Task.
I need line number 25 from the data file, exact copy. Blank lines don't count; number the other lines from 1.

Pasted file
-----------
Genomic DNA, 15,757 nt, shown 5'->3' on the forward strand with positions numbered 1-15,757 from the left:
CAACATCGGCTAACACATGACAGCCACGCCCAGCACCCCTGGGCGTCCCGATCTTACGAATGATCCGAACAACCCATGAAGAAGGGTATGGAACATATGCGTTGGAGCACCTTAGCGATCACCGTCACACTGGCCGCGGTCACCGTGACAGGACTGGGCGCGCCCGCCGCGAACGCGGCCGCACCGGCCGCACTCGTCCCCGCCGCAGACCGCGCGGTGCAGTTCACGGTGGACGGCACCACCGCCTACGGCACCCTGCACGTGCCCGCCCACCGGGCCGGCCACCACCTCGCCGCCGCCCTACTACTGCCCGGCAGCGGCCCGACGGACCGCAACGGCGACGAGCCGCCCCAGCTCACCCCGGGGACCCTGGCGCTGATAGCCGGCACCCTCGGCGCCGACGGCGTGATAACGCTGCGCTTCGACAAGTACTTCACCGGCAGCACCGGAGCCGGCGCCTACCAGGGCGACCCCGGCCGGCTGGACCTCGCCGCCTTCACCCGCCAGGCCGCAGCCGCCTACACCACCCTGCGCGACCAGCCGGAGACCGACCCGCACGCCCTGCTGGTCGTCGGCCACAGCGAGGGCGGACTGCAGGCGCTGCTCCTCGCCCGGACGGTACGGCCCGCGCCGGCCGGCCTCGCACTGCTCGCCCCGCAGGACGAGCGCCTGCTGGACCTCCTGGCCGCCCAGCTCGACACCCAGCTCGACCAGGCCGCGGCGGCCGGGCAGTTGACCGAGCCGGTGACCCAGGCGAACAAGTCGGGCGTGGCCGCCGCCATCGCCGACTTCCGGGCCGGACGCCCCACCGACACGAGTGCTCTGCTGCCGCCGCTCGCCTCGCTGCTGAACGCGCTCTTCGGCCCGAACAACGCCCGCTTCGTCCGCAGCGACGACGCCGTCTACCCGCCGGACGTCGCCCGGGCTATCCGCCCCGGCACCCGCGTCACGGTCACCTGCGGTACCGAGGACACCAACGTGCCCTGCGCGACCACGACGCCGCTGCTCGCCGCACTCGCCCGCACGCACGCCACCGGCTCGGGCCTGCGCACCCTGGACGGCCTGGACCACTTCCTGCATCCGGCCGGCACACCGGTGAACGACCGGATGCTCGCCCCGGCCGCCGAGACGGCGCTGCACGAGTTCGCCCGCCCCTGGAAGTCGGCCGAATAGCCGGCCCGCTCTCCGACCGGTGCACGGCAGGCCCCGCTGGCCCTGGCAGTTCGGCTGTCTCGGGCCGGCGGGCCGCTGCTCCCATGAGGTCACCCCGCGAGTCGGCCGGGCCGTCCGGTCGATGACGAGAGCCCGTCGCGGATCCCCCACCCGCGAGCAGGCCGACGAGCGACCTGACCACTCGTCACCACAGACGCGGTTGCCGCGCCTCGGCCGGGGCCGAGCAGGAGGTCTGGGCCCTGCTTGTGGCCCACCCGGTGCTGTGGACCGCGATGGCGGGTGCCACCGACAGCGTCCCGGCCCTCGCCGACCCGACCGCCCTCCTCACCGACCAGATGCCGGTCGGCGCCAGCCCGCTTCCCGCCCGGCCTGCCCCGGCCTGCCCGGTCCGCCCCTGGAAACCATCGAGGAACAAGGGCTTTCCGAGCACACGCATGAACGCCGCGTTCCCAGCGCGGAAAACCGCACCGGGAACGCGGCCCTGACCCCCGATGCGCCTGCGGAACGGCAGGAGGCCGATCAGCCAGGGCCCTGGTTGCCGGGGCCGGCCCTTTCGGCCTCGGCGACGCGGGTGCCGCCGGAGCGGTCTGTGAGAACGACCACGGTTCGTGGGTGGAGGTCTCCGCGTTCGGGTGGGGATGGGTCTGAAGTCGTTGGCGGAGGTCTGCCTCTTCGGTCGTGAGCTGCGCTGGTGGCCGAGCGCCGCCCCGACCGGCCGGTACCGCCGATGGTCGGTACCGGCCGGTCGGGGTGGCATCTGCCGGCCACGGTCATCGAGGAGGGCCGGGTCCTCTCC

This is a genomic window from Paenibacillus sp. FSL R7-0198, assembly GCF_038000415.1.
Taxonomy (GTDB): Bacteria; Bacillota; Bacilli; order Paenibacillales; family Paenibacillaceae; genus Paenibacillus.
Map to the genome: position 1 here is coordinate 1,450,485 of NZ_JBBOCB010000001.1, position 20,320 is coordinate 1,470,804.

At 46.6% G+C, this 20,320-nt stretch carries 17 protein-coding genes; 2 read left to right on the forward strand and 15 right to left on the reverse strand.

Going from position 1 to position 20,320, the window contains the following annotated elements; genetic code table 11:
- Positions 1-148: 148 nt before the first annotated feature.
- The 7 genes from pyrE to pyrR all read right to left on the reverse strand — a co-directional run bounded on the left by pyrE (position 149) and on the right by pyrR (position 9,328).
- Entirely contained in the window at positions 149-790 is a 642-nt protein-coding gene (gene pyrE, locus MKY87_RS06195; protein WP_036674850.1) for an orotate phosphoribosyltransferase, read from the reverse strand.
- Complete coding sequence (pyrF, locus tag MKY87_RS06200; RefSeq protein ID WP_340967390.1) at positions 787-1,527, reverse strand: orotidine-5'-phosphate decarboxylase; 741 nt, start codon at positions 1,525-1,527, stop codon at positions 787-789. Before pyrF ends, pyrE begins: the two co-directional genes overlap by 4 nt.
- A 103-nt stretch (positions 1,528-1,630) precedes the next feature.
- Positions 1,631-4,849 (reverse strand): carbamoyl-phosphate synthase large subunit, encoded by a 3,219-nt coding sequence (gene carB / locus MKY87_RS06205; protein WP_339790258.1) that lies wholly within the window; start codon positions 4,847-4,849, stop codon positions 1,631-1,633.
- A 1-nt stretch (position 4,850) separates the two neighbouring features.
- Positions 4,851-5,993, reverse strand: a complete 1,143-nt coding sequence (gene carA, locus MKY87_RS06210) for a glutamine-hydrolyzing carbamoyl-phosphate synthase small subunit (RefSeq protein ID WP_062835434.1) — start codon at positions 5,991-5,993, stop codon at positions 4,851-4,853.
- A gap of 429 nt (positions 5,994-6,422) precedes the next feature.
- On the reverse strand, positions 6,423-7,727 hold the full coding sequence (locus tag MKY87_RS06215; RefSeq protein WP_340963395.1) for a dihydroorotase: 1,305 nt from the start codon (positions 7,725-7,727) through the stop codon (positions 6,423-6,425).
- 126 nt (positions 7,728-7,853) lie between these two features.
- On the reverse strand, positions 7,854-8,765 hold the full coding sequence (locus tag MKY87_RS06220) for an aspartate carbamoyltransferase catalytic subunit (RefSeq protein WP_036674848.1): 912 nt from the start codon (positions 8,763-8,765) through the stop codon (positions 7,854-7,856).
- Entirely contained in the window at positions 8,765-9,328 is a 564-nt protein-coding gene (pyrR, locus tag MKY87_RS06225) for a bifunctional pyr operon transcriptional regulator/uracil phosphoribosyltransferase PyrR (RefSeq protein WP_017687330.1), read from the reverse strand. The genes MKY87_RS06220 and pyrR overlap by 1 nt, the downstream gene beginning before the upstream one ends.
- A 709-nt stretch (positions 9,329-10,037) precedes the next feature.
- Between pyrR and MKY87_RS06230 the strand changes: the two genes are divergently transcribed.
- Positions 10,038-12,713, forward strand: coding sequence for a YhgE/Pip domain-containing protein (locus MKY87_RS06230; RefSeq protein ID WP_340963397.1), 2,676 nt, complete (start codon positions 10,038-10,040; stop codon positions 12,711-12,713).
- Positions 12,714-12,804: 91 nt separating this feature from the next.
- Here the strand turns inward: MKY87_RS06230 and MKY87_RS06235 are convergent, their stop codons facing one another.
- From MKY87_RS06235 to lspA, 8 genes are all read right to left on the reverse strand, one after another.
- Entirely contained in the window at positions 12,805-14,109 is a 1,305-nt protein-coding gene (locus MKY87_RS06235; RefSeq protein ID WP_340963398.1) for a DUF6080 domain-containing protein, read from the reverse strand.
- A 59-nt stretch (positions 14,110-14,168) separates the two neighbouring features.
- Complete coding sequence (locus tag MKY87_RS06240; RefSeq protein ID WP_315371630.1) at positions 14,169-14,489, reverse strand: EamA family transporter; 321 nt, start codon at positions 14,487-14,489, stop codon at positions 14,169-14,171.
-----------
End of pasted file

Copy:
- Here the strand turns inward: MKY87_RS06230 and MKY87_RS06235 are convergent, their stop codons facing one another.